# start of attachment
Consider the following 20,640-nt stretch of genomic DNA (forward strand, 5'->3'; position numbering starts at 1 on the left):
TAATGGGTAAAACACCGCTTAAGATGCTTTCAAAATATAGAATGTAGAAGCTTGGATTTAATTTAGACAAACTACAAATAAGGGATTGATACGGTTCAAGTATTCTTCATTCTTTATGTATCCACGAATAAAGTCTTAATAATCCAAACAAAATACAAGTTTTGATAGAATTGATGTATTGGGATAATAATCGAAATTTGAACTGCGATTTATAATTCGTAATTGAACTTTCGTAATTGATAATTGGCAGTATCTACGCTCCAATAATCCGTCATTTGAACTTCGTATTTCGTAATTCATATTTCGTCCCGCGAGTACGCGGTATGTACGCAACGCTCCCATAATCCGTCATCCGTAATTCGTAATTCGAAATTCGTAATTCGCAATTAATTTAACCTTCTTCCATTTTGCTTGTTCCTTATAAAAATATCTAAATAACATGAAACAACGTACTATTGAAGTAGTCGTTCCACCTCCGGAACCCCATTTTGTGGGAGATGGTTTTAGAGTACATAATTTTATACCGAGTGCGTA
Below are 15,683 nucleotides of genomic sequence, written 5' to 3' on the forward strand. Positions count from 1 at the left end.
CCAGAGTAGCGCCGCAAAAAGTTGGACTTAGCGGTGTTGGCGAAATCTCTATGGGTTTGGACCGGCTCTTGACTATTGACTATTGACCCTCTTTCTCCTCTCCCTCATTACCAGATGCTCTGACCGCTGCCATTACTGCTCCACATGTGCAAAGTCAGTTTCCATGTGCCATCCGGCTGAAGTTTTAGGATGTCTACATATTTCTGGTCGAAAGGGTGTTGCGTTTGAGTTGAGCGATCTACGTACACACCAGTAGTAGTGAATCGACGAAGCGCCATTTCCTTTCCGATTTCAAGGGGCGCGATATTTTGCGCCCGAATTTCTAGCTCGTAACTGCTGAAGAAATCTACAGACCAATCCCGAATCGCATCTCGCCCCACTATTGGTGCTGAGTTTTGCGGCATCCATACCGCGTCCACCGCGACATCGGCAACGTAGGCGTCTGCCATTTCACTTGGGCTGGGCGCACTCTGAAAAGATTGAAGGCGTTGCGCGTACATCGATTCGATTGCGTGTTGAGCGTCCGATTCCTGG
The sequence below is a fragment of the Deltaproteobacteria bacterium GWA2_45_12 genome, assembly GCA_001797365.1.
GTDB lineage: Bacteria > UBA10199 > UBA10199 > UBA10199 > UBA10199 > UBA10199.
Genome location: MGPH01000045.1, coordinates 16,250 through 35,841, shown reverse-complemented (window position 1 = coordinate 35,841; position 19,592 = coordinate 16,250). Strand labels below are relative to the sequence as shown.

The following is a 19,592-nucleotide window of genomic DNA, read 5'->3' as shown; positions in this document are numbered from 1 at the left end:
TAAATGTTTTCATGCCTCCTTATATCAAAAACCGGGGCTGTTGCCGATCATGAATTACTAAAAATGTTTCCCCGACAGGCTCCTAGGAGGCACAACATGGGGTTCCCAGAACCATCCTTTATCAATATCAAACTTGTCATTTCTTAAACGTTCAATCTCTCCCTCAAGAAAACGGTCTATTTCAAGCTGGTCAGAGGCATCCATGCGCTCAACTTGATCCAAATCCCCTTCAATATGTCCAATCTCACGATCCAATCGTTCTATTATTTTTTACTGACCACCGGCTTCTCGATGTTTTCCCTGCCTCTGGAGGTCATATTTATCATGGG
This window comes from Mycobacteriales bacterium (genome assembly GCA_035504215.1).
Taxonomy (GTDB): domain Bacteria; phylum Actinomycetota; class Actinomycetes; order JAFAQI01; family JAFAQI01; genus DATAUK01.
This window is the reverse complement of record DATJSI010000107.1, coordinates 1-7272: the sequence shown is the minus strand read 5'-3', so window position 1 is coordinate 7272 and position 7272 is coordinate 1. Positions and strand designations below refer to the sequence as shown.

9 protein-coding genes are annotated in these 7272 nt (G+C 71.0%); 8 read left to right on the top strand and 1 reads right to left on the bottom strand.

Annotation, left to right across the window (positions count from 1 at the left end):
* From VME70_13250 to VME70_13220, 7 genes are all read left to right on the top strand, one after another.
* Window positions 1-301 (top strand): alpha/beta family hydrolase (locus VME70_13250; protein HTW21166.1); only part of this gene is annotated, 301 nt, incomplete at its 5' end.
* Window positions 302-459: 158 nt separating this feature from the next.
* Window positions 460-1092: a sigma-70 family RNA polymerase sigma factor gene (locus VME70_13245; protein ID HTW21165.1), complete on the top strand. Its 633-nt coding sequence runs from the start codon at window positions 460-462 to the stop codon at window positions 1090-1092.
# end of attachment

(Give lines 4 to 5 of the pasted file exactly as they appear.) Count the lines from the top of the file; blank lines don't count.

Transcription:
CCAGAGTAGCGCCGCAAAAAGTTGGACTTAGCGGTGTTGGCGAAATCTCTATGGGTTTGGACCGGCTCTTGACTATTGACTATTGACCCTCTTTCTCCTCTCCCTCATTACCAGATGCTCTGACCGCTGCCATTACTGCTCCACATGTGCAAAGTCAGTTTCCATGTGCCATCCGGCTGAAGTTTTAGGATGTCTACATATTTCTGGTCGAAAGGGTGTTGCGTTTGAGTTGAGCGATCTACGTACACACCAGTAGTAGTGAATCGACGAAGCGCCATTTCCTTTCCGATTTCAAGGGGCGCGATATTTTGCGCCCGAATTTCTAGCTCGTAACTGCTGAAGAAATCTACAGACCAATCCCGAATCGCATCTCGCCCCACTATTGGTGCTGAGTTTTGCGGCATCCATACCGCGTCCACCGCGACATCGGCAACGTAGGCGTCTGCCATTTCACTTGGGCTGGGCGCACTCTGAAAAGATTGAAGGCGTTGCGCGTACATCGATTCGATTGCGTGTTGAGCGTCCGATTCCTGG
The sequence below is a fragment of the Deltaproteobacteria bacterium GWA2_45_12 genome, assembly GCA_001797365.1.